January 3, 2014
Don’t Force Winter
It’s surprising what kind of trouble you can get into when you’re riding in marginal snow conditions.
Over the years I have learned that patience is the best policy, even when it comes to snowmobiling. Although we all watch eagerly in the fall for those storm clouds … and the first accumulation of snow creates great anticipation for the season, you still have to show patience to allow snow depths to stack up.
The problem we all have is we all want to get out on the snow. But in our haste, we sometimes compromise safety for ourselves or our sleds. Thus, we tend to hit more things that aren’t significantly covered by snow or we ride in snow conditions more conducive to avalanche.
This past week we have seen two snowmobile deaths directly related to snow conditions. The first was where a rider hit a ditch that during normal years would likely be filled in with snow and unnoticed. The second was a rider who died in an avalanche, likely caused by ground hoar formed during the past cold dry spell.
Could these deaths have been preventable? Of course. They were accidents. Accidents are usually a result of being in the wrong place at the wrong time. Sometimes all it requires is just being a few seconds later or a foot or two to one side or the other. These freak accidents leave loved ones wondering why or what if.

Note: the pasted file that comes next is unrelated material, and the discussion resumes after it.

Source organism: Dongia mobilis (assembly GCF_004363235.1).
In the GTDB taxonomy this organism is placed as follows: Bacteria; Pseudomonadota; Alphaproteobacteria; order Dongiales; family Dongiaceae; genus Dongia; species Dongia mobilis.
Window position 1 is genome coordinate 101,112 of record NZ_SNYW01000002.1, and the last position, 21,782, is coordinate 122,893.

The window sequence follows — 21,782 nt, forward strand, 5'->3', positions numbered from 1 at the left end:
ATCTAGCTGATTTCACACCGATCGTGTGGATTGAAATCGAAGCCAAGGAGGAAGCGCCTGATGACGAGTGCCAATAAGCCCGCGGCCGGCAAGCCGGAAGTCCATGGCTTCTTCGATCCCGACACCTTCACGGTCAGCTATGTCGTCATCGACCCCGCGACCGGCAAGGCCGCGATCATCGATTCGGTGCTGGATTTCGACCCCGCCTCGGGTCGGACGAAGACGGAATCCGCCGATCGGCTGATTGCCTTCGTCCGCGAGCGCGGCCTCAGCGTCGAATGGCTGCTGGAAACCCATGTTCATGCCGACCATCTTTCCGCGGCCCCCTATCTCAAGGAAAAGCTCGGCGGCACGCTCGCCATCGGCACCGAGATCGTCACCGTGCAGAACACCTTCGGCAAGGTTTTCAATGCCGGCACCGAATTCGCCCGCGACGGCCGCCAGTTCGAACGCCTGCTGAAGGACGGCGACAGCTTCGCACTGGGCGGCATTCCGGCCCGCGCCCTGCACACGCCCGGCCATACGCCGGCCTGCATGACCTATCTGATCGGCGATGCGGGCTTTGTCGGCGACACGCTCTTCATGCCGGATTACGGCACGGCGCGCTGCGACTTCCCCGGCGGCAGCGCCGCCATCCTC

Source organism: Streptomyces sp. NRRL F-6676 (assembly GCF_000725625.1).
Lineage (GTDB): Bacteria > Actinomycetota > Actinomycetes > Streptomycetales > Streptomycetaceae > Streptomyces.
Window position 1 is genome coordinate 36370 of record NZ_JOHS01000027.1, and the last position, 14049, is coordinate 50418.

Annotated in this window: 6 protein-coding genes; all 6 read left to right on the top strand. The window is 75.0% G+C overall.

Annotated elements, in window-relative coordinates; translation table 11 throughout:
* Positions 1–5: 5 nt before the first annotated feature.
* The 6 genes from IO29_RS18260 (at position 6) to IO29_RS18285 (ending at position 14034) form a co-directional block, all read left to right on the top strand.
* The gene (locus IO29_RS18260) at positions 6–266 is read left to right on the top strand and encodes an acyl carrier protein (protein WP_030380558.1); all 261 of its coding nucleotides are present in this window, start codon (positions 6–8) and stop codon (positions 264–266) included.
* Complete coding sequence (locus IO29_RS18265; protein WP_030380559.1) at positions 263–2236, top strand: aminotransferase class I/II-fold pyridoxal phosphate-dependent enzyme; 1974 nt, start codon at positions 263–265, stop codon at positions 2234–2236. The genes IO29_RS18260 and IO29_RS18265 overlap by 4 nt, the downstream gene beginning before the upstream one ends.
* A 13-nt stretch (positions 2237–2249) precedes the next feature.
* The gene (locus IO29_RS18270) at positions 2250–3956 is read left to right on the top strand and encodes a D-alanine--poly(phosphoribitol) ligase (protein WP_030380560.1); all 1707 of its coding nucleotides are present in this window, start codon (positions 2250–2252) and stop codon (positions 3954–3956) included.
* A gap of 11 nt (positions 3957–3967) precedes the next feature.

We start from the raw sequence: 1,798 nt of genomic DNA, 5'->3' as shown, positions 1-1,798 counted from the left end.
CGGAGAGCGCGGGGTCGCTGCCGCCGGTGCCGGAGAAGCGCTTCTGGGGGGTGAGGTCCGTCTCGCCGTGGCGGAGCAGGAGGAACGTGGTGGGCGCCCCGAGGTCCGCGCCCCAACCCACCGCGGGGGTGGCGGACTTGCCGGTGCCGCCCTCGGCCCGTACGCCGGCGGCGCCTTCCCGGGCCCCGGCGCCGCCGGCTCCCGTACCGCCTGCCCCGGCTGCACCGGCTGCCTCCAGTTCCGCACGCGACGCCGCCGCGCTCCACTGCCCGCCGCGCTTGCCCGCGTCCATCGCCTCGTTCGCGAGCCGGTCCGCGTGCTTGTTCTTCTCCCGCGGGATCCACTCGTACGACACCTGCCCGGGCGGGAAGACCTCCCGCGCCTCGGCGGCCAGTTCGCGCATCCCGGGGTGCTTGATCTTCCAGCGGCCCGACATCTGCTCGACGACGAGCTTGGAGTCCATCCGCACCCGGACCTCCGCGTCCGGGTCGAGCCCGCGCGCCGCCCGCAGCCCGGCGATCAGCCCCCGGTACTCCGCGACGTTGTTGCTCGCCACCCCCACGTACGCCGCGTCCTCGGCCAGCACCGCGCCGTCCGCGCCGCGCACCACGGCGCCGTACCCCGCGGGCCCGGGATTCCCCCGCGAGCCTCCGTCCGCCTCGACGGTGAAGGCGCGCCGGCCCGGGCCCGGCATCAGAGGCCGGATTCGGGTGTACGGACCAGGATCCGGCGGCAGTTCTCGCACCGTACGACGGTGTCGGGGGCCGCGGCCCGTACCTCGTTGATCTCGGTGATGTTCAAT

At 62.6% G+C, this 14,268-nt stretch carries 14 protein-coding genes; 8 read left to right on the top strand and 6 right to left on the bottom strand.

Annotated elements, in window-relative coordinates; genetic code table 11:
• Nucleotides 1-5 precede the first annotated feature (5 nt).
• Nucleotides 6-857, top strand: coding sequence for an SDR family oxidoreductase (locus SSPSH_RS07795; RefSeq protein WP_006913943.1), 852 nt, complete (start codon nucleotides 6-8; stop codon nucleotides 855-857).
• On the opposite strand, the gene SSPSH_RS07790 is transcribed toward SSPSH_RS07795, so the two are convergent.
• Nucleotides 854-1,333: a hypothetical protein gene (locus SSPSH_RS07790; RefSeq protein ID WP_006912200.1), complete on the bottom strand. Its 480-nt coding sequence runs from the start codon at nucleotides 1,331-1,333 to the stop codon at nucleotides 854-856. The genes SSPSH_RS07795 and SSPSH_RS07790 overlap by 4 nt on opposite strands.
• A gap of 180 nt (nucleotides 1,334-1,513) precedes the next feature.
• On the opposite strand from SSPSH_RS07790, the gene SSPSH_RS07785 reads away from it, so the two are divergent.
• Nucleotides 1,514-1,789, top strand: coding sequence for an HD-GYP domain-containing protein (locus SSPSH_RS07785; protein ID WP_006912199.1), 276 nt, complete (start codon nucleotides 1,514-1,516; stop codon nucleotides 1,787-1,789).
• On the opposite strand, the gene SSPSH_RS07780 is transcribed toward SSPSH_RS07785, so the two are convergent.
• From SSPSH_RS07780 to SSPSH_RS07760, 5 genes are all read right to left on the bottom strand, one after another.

Sometimes we put ourselves in compromised positions because our desire to do the things we love … like snowmobile.
Nowadays, with the cost of snowmobiles being what they are, many may feel that to justify such an expense, one has to get out and ride as early in the season as possible—sometimes before snow conditions can improve or stabilize. It’s hard to sit back and wait for the next series of storms to come through to improve riding conditions. Sometimes we just try to force winter, which usually means we put ourselves into the steep terrain on the wind-blown slopes in order to find the best snow.
For some of us, snowmobiling is our passion—that’s what we live for. But no matter how great the sport is, it’s not worth dying for. So we all need to be just a little more careful, especially in early and late seasons when we’re trying to get every bit of winter we can. It’s during these marginal times when we’re exposed to the greatest risks.
Remember, there will always be another great day to ride … let’s just try to remain safe and healthy for that day. It will be worth waiting for.
Pioneer Country Travel Council